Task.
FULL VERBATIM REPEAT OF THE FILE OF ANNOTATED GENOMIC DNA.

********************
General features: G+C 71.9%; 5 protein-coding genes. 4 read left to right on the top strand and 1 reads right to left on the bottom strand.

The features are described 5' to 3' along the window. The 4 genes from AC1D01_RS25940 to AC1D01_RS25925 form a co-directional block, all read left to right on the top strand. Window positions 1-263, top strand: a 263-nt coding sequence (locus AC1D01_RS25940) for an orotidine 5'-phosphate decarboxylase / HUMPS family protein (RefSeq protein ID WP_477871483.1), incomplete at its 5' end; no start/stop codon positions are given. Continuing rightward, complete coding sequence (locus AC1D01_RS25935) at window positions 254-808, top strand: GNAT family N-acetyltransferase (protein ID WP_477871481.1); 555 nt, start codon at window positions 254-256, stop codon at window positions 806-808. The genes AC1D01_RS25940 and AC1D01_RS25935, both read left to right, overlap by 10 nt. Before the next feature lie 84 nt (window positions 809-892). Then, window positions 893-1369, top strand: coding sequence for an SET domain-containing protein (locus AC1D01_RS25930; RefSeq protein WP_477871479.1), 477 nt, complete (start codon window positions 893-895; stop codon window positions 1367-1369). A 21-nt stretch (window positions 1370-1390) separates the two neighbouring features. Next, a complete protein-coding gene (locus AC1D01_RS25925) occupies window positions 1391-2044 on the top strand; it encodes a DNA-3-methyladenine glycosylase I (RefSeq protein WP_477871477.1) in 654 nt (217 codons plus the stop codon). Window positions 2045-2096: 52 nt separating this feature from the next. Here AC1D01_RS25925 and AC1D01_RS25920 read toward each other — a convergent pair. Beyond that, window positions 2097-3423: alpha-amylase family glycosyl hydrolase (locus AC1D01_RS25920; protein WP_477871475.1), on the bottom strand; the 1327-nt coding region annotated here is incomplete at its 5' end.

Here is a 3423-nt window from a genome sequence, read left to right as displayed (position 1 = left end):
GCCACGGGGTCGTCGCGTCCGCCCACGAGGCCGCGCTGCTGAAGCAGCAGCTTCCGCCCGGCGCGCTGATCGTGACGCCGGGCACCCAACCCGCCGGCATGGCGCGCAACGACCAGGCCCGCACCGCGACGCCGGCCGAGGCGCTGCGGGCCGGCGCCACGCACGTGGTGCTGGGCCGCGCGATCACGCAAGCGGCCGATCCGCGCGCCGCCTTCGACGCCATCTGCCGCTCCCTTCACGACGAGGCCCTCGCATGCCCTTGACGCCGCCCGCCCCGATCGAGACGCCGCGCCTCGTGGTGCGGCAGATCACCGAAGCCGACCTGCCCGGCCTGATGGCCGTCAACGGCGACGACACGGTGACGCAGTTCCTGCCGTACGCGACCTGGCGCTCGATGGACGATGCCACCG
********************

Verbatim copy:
General features: G+C 71.9%; 5 protein-coding genes. 4 read left to right on the top strand and 1 reads right to left on the bottom strand.

The features are described 5' to 3' along the window. The 4 genes from AC1D01_RS25940 to AC1D01_RS25925 form a co-directional block, all read left to right on the top strand. Window positions 1-263, top strand: a 263-nt coding sequence (locus AC1D01_RS25940) for an orotidine 5'-phosphate decarboxylase / HUMPS family protein (RefSeq protein ID WP_477871483.1), incomplete at its 5' end; no start/stop codon positions are given. Continuing rightward, complete coding sequence (locus AC1D01_RS25935) at window positions 254-808, top strand: GNAT family N-acetyltransferase (protein ID WP_477871481.1); 555 nt, start codon at window positions 254-256, stop codon at window positions 806-808. The genes AC1D01_RS25940 and AC1D01_RS25935, both read left to right, overlap by 10 nt. Before the next feature lie 84 nt (window positions 809-892). Then, window positions 893-1369, top strand: coding sequence for an SET domain-containing protein (locus AC1D01_RS25930; RefSeq protein WP_477871479.1), 477 nt, complete (start codon window positions 893-895; stop codon window positions 1367-1369). A 21-nt stretch (window positions 1370-1390) separates the two neighbouring features. Next, a complete protein-coding gene (locus AC1D01_RS25925) occupies window positions 1391-2044 on the top strand; it encodes a DNA-3-methyladenine glycosylase I (RefSeq protein WP_477871477.1) in 654 nt (217 codons plus the stop codon). Window positions 2045-2096: 52 nt separating this feature from the next. Here AC1D01_RS25925 and AC1D01_RS25920 read toward each other — a convergent pair. Beyond that, window positions 2097-3423: alpha-amylase family glycosyl hydrolase (locus AC1D01_RS25920; protein WP_477871475.1), on the bottom strand; the 1327-nt coding region annotated here is incomplete at its 5' end.

Here is a 3423-nt window from a genome sequence, read left to right as displayed (position 1 = left end):
GCCACGGGGTCGTCGCGTCCGCCCACGAGGCCGCGCTGCTGAAGCAGCAGCTTCCGCCCGGCGCGCTGATCGTGACGCCGGGCACCCAACCCGCCGGCATGGCGCGCAACGACCAGGCCCGCACCGCGACGCCGGCCGAGGCGCTGCGGGCCGGCGCCACGCACGTGGTGCTGGGCCGCGCGATCACGCAAGCGGCCGATCCGCGCGCCGCCTTCGACGCCATCTGCCGCTCCCTTCACGACGAGGCCCTCGCATGCCCTTGACGCCGCCCGCCCCGATCGAGACGCCGCGCCTCGTGGTGCGGCAGATCACCGAAGCCGACCTGCCCGGCCTGATGGCCGTCAACGGCGACGACACGGTGACGCAGTTCCTGCCGTACGCGACCTGGCGCTCGATGGACGATGCCACCG